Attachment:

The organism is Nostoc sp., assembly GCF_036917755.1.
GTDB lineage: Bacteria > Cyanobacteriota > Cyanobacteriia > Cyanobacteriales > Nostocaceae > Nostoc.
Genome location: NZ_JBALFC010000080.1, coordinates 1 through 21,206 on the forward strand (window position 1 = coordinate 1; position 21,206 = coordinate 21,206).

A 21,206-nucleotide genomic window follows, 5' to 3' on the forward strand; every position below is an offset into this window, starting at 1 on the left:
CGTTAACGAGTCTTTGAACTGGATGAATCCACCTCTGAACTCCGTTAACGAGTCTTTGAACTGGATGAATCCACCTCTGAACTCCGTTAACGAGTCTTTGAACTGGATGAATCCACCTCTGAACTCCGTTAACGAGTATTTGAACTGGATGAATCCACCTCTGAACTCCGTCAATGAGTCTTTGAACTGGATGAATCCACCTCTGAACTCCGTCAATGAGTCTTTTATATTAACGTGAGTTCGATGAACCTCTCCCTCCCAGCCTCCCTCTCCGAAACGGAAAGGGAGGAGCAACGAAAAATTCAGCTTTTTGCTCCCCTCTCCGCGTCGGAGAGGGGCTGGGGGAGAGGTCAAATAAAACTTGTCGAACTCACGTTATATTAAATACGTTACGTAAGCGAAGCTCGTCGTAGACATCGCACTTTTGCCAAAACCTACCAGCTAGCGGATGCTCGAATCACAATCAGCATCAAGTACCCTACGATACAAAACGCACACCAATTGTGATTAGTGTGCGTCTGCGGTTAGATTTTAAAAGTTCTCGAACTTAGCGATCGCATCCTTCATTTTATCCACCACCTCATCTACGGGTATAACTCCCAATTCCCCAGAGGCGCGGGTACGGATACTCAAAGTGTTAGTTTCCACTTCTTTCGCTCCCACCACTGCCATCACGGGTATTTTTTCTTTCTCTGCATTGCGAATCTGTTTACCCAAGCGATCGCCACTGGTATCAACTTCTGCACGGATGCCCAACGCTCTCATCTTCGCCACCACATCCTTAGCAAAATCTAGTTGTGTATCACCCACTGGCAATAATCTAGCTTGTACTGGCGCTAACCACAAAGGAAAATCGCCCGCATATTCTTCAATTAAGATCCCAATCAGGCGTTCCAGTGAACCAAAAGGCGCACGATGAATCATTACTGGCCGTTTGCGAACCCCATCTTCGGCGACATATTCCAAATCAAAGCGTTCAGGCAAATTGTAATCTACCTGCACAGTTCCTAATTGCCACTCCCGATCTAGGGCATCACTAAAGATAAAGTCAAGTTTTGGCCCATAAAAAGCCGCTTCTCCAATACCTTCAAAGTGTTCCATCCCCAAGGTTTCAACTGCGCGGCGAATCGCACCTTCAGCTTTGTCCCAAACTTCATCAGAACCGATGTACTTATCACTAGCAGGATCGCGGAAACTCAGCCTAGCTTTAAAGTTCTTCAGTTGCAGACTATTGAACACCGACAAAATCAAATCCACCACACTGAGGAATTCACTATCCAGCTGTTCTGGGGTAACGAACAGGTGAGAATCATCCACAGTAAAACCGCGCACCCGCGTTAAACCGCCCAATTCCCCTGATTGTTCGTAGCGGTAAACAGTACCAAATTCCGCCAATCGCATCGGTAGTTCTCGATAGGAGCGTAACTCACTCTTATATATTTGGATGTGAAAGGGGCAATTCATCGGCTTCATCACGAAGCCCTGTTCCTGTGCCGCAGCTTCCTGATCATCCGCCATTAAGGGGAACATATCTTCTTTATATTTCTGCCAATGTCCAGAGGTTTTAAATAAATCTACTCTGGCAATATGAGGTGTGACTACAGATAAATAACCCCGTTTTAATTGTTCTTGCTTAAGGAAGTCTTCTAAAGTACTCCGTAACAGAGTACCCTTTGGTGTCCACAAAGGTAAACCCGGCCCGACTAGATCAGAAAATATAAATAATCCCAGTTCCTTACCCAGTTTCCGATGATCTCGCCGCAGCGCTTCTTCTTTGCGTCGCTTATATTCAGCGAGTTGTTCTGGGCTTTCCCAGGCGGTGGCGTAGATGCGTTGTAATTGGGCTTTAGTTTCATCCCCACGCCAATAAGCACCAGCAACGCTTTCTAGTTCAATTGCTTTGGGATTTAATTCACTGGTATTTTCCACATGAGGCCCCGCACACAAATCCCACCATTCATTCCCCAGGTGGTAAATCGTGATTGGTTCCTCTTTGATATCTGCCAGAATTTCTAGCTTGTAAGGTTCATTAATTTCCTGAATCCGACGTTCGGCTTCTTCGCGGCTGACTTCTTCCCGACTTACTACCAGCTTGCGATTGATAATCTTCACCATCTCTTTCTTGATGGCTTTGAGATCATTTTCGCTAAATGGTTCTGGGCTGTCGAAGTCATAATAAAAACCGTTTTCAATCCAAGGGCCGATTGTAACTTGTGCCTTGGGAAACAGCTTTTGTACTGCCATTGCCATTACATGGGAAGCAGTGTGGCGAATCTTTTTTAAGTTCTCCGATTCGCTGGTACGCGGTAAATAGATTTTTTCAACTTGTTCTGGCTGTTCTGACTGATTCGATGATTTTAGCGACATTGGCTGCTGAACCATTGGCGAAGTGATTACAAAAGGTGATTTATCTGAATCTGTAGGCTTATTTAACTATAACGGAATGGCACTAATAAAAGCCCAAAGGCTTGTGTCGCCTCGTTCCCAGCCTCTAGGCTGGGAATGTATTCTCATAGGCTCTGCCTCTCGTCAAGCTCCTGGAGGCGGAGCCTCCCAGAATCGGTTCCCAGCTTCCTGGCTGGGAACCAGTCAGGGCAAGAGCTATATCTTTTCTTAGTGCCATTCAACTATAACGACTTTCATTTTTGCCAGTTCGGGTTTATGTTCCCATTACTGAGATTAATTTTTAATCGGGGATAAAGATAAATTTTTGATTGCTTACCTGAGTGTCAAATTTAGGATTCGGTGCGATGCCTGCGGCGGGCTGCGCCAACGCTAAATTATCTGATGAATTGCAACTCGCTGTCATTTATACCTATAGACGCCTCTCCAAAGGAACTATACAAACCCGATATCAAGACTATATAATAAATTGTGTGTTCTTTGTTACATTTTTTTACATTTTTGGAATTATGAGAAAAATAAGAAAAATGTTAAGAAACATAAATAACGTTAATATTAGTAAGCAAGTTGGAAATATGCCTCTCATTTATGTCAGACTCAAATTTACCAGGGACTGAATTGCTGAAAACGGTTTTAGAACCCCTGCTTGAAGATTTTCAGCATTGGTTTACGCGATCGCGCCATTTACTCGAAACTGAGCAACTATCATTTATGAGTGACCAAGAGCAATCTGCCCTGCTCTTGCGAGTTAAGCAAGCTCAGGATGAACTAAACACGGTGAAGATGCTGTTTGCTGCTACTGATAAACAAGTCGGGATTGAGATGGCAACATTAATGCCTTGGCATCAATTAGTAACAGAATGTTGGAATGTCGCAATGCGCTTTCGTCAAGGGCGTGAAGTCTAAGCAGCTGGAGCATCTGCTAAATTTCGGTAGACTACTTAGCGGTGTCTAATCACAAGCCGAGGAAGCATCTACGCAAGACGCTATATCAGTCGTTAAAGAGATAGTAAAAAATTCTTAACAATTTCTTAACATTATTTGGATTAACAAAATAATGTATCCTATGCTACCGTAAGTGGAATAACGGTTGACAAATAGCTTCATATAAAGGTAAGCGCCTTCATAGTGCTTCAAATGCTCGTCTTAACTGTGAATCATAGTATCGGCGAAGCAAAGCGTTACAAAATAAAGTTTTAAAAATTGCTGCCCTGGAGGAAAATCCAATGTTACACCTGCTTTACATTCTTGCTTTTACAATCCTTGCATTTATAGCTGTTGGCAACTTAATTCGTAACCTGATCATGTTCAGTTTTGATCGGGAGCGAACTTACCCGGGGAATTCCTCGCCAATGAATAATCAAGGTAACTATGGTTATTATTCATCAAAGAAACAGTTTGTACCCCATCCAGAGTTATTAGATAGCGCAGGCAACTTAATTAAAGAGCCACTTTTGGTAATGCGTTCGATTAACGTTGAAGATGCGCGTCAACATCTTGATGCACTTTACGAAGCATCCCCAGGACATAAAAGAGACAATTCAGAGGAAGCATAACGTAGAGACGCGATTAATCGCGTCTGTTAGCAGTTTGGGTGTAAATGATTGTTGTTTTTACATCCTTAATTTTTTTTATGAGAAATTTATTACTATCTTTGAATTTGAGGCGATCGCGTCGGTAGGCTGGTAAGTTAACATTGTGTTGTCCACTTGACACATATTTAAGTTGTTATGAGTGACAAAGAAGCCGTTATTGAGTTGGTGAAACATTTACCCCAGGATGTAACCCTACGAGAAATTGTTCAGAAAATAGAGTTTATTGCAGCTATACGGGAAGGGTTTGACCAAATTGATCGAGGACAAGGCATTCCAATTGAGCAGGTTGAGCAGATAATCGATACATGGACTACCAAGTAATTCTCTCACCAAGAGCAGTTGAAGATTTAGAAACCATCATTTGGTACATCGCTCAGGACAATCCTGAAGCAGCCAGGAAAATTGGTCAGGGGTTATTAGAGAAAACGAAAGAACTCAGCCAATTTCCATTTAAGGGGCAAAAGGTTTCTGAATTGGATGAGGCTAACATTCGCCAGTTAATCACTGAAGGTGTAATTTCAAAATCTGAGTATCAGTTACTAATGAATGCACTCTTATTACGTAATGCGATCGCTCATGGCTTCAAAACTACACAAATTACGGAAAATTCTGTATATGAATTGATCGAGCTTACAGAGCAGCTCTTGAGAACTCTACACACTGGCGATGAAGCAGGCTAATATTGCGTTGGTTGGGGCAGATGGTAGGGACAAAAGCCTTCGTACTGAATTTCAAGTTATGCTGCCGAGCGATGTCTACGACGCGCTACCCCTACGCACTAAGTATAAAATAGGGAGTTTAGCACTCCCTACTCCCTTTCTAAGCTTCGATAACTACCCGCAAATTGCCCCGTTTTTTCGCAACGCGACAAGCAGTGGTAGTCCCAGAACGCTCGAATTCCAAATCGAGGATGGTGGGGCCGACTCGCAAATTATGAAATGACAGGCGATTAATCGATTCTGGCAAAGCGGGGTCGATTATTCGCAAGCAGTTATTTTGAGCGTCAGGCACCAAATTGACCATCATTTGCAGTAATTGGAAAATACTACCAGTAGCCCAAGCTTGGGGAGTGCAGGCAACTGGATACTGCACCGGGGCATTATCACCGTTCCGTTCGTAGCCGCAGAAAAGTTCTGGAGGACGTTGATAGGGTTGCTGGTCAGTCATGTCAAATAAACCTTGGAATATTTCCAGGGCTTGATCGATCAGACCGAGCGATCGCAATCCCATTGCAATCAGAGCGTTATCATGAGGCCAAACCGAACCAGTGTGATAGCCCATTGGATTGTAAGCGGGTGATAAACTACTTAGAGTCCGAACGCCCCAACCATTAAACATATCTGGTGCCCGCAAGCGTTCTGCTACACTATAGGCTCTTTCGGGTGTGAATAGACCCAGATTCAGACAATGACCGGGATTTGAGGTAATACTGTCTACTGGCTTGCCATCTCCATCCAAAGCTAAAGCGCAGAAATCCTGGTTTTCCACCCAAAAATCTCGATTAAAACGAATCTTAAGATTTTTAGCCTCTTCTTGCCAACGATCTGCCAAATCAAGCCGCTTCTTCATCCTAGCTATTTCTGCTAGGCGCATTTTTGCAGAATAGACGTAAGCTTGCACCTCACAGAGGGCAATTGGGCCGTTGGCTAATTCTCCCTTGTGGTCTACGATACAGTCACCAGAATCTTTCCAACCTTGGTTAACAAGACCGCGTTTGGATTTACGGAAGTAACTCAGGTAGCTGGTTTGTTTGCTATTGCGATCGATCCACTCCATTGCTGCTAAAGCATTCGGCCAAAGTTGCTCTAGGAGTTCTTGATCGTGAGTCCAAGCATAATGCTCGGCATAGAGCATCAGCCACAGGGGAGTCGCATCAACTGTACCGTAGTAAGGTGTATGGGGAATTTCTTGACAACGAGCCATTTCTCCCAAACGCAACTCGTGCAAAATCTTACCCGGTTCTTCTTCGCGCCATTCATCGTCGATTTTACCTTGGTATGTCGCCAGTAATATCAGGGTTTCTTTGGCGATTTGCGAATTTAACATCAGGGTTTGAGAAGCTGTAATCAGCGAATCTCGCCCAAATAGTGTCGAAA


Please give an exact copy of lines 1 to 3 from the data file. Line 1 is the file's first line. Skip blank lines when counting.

The organism is Nostoc sp., assembly GCF_036917755.1.
GTDB lineage: Bacteria > Cyanobacteriota > Cyanobacteriia > Cyanobacteriales > Nostocaceae > Nostoc.
Genome location: NZ_JBALFC010000080.1, coordinates 1 through 21,206 on the forward strand (window position 1 = coordinate 1; position 21,206 = coordinate 21,206).